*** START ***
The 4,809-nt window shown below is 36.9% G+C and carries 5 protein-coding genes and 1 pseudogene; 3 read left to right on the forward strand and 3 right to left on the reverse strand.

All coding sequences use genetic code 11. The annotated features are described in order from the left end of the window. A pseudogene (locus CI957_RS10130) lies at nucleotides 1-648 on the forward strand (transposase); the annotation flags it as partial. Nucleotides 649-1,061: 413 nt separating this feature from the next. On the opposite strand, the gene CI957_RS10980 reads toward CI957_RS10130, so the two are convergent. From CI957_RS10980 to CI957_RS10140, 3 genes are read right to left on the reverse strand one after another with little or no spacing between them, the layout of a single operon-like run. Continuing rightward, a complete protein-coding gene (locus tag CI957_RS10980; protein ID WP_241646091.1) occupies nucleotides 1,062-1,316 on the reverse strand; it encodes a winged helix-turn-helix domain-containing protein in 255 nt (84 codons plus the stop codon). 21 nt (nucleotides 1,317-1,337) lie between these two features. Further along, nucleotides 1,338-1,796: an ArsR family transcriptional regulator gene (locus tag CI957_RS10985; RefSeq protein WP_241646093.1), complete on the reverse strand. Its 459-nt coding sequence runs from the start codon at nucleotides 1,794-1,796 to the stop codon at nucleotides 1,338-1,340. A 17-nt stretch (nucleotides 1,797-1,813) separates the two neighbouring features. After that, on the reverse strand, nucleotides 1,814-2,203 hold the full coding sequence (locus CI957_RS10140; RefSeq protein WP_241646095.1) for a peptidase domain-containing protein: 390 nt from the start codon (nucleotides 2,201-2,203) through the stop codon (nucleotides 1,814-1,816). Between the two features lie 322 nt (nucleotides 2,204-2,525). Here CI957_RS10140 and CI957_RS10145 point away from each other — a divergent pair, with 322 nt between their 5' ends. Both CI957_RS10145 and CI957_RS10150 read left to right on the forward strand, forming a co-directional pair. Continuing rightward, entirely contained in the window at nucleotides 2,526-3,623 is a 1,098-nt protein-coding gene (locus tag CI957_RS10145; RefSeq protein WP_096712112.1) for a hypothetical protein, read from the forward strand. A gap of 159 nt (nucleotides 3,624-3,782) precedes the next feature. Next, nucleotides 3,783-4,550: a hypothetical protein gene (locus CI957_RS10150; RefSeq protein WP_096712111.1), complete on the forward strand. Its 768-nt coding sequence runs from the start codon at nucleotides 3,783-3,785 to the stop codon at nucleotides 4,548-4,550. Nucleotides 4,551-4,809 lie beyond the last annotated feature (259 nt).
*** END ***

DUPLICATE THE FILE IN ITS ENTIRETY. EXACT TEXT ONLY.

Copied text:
The 4,809-nt window shown below is 36.9% G+C and carries 5 protein-coding genes and 1 pseudogene; 3 read left to right on the forward strand and 3 right to left on the reverse strand.

All coding sequences use genetic code 11. The annotated features are described in order from the left end of the window. A pseudogene (locus CI957_RS10130) lies at nucleotides 1-648 on the forward strand (transposase); the annotation flags it as partial. Nucleotides 649-1,061: 413 nt separating this feature from the next. On the opposite strand, the gene CI957_RS10980 reads toward CI957_RS10130, so the two are convergent. From CI957_RS10980 to CI957_RS10140, 3 genes are read right to left on the reverse strand one after another with little or no spacing between them, the layout of a single operon-like run. Continuing rightward, a complete protein-coding gene (locus tag CI957_RS10980; protein ID WP_241646091.1) occupies nucleotides 1,062-1,316 on the reverse strand; it encodes a winged helix-turn-helix domain-containing protein in 255 nt (84 codons plus the stop codon). 21 nt (nucleotides 1,317-1,337) lie between these two features. Further along, nucleotides 1,338-1,796: an ArsR family transcriptional regulator gene (locus tag CI957_RS10985; RefSeq protein WP_241646093.1), complete on the reverse strand. Its 459-nt coding sequence runs from the start codon at nucleotides 1,794-1,796 to the stop codon at nucleotides 1,338-1,340. A 17-nt stretch (nucleotides 1,797-1,813) separates the two neighbouring features. After that, on the reverse strand, nucleotides 1,814-2,203 hold the full coding sequence (locus CI957_RS10140; RefSeq protein WP_241646095.1) for a peptidase domain-containing protein: 390 nt from the start codon (nucleotides 2,201-2,203) through the stop codon (nucleotides 1,814-1,816). Between the two features lie 322 nt (nucleotides 2,204-2,525). Here CI957_RS10140 and CI957_RS10145 point away from each other — a divergent pair, with 322 nt between their 5' ends. Both CI957_RS10145 and CI957_RS10150 read left to right on the forward strand, forming a co-directional pair. Continuing rightward, entirely contained in the window at nucleotides 2,526-3,623 is a 1,098-nt protein-coding gene (locus tag CI957_RS10145; RefSeq protein WP_096712112.1) for a hypothetical protein, read from the forward strand. A gap of 159 nt (nucleotides 3,624-3,782) precedes the next feature. Next, nucleotides 3,783-4,550: a hypothetical protein gene (locus CI957_RS10150; RefSeq protein WP_096712111.1), complete on the forward strand. Its 768-nt coding sequence runs from the start codon at nucleotides 3,783-3,785 to the stop codon at nucleotides 4,548-4,550. Nucleotides 4,551-4,809 lie beyond the last annotated feature (259 nt).